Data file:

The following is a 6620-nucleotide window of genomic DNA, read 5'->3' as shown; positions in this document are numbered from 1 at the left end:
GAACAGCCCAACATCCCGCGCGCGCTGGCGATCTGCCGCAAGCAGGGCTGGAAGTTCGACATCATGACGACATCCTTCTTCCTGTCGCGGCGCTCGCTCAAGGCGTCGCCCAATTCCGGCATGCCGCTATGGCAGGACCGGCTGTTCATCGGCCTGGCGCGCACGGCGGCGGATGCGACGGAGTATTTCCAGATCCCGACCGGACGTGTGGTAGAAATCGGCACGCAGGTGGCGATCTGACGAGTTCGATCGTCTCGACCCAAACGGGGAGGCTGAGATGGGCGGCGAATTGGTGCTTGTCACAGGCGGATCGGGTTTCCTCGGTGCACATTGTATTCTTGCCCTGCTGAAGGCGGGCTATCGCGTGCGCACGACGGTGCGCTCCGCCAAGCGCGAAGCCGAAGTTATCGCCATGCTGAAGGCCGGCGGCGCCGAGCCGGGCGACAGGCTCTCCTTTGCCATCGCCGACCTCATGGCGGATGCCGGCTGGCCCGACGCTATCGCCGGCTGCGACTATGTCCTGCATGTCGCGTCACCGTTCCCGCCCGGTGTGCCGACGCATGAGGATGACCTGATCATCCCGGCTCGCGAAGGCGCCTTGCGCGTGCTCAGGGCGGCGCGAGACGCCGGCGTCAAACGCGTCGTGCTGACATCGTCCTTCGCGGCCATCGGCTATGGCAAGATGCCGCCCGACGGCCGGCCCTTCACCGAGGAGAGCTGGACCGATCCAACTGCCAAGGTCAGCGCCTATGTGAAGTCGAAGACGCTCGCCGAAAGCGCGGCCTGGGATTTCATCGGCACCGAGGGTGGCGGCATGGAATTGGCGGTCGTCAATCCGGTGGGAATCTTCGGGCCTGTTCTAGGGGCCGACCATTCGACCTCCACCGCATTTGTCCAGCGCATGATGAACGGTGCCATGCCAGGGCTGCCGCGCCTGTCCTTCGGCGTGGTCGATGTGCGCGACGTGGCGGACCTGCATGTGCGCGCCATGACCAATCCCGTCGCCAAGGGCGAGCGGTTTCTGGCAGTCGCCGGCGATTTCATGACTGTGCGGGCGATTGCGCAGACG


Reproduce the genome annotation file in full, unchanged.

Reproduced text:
The following is a 6620-nucleotide window of genomic DNA, read 5'->3' as shown; positions in this document are numbered from 1 at the left end:
GAACAGCCCAACATCCCGCGCGCGCTGGCGATCTGCCGCAAGCAGGGCTGGAAGTTCGACATCATGACGACATCCTTCTTCCTGTCGCGGCGCTCGCTCAAGGCGTCGCCCAATTCCGGCATGCCGCTATGGCAGGACCGGCTGTTCATCGGCCTGGCGCGCACGGCGGCGGATGCGACGGAGTATTTCCAGATCCCGACCGGACGTGTGGTAGAAATCGGCACGCAGGTGGCGATCTGACGAGTTCGATCGTCTCGACCCAAACGGGGAGGCTGAGATGGGCGGCGAATTGGTGCTTGTCACAGGCGGATCGGGTTTCCTCGGTGCACATTGTATTCTTGCCCTGCTGAAGGCGGGCTATCGCGTGCGCACGACGGTGCGCTCCGCCAAGCGCGAAGCCGAAGTTATCGCCATGCTGAAGGCCGGCGGCGCCGAGCCGGGCGACAGGCTCTCCTTTGCCATCGCCGACCTCATGGCGGATGCCGGCTGGCCCGACGCTATCGCCGGCTGCGACTATGTCCTGCATGTCGCGTCACCGTTCCCGCCCGGTGTGCCGACGCATGAGGATGACCTGATCATCCCGGCTCGCGAAGGCGCCTTGCGCGTGCTCAGGGCGGCGCGAGACGCCGGCGTCAAACGCGTCGTGCTGACATCGTCCTTCGCGGCCATCGGCTATGGCAAGATGCCGCCCGACGGCCGGCCCTTCACCGAGGAGAGCTGGACCGATCCAACTGCCAAGGTCAGCGCCTATGTGAAGTCGAAGACGCTCGCCGAAAGCGCGGCCTGGGATTTCATCGGCACCGAGGGTGGCGGCATGGAATTGGCGGTCGTCAATCCGGTGGGAATCTTCGGGCCTGTTCTAGGGGCCGACCATTCGACCTCCACCGCATTTGTCCAGCGCATGATGAACGGTGCCATGCCAGGGCTGCCGCGCCTGTCCTTCGGCGTGGTCGATGTGCGCGACGTGGCGGACCTGCATGTGCGCGCCATGACCAATCCCGTCGCCAAGGGCGAGCGGTTTCTGGCAGTCGCCGGCGATTTCATGACTGTGCGGGCGATTGCGCAGACG